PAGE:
Monday, April 10, 2017

Watch Out for the Missing Stair

Go read the link (yes, it's a blog that's about BDSM and sex parties and suchlike, but that's not relevant to the point, I just want the term "missing stair" in your vocab).
Then, consider that you might well have a friend who's a missing stair. You might be inclined to discount what other people say about them, because you *trust* your friends (as well you should!). You might be inclined to find excuses when people bring up issues. "He's not like that anymore." "You're jealous/bitter/etc." "He would never do that." "You're being racist."
Well, sure. I mean, sometimes people get falsely accused. Sometimes people repeat a story that's not *quite* true so often they believe it. Sometimes there's just such a monumental misunderstanding that two otherwise reasonable people wind up hating each other for something that's no one's fault.
But it's in these shadows that the missing stair exists. It's that kind of doubt and goodwill that allows other people to break their metaphorical ankles. And the guys that are the missing stairs, they're smart. They know not to alienate everyone. They know to choose their battles, to avoid saying things in public or in print (or, now, online) that will prove people accusing them of harassment (or whatever) right.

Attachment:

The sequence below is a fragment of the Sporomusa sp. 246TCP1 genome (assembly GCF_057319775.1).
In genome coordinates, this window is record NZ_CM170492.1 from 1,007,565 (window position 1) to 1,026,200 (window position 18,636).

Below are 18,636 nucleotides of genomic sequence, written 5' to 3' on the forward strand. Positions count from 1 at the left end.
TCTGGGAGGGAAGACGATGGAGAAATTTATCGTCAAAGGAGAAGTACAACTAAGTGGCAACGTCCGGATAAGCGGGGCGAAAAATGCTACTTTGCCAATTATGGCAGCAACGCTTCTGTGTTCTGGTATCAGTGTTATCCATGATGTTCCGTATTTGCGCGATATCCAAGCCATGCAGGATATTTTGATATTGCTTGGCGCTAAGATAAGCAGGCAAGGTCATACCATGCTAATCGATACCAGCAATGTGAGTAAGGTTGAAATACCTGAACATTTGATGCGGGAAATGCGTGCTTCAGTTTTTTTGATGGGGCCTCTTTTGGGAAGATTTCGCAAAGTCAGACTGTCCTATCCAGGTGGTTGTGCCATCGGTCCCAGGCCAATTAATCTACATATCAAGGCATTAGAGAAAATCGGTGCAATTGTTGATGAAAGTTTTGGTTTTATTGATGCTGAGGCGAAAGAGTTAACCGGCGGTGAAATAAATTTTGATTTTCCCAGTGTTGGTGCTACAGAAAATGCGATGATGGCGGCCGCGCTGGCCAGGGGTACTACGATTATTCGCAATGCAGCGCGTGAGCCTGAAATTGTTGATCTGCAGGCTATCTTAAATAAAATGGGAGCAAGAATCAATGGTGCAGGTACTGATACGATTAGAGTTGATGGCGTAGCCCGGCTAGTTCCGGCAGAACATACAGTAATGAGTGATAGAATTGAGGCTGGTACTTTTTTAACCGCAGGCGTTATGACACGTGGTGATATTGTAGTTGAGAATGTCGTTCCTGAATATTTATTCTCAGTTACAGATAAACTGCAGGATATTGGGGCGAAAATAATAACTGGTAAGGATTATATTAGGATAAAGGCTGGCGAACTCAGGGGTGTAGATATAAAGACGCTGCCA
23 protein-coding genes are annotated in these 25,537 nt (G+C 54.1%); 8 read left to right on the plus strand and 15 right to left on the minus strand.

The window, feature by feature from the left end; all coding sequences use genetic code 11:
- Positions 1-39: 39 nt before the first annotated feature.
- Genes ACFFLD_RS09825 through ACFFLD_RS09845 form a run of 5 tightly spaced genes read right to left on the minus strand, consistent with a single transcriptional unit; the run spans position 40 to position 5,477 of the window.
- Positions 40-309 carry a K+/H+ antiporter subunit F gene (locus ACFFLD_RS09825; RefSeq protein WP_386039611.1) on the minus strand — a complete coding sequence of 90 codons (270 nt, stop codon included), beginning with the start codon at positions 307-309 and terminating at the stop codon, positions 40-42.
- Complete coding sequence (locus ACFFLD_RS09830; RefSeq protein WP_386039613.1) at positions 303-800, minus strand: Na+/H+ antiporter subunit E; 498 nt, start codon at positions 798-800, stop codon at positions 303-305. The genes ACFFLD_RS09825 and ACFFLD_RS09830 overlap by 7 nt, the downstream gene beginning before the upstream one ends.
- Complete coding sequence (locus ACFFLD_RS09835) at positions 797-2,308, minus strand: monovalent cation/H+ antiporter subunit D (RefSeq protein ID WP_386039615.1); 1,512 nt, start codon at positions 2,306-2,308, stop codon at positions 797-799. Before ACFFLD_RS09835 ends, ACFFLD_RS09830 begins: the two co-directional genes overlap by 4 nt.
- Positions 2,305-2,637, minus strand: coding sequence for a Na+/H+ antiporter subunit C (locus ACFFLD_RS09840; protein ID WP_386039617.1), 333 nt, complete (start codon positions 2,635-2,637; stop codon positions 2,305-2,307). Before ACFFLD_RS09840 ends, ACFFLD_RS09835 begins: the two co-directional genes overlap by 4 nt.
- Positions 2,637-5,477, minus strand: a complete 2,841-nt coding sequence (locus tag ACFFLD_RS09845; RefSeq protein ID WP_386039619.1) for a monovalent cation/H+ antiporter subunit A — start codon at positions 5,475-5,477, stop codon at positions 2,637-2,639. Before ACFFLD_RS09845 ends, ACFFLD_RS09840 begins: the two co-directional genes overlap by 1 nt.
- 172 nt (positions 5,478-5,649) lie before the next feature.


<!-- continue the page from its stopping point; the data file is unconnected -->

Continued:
This is why it's so important to listen to people when they say "he sexually harassed me" (or whatever). I'm not saying you should uncritically believe everything you hear. I'm saying you should listen. Very, very rarely do people accuse others for no reason, and if you hear multiple people saying the same thing, it's probably worth your attention, especially if by, say, hiring someone as a developer, you're potentially putting others at risk of the same treatment.
This is hard. I know it is. It sucks when someone you trust gets accused of doing something shitty, something that, if a friend said happened to her, you'd believe her and have her back and be ready to go after the fucker who did it (or at least, like, never hire him). But if your commitments really are to making the hobby and the industry a better place, then you have to be willing to examine your own biases.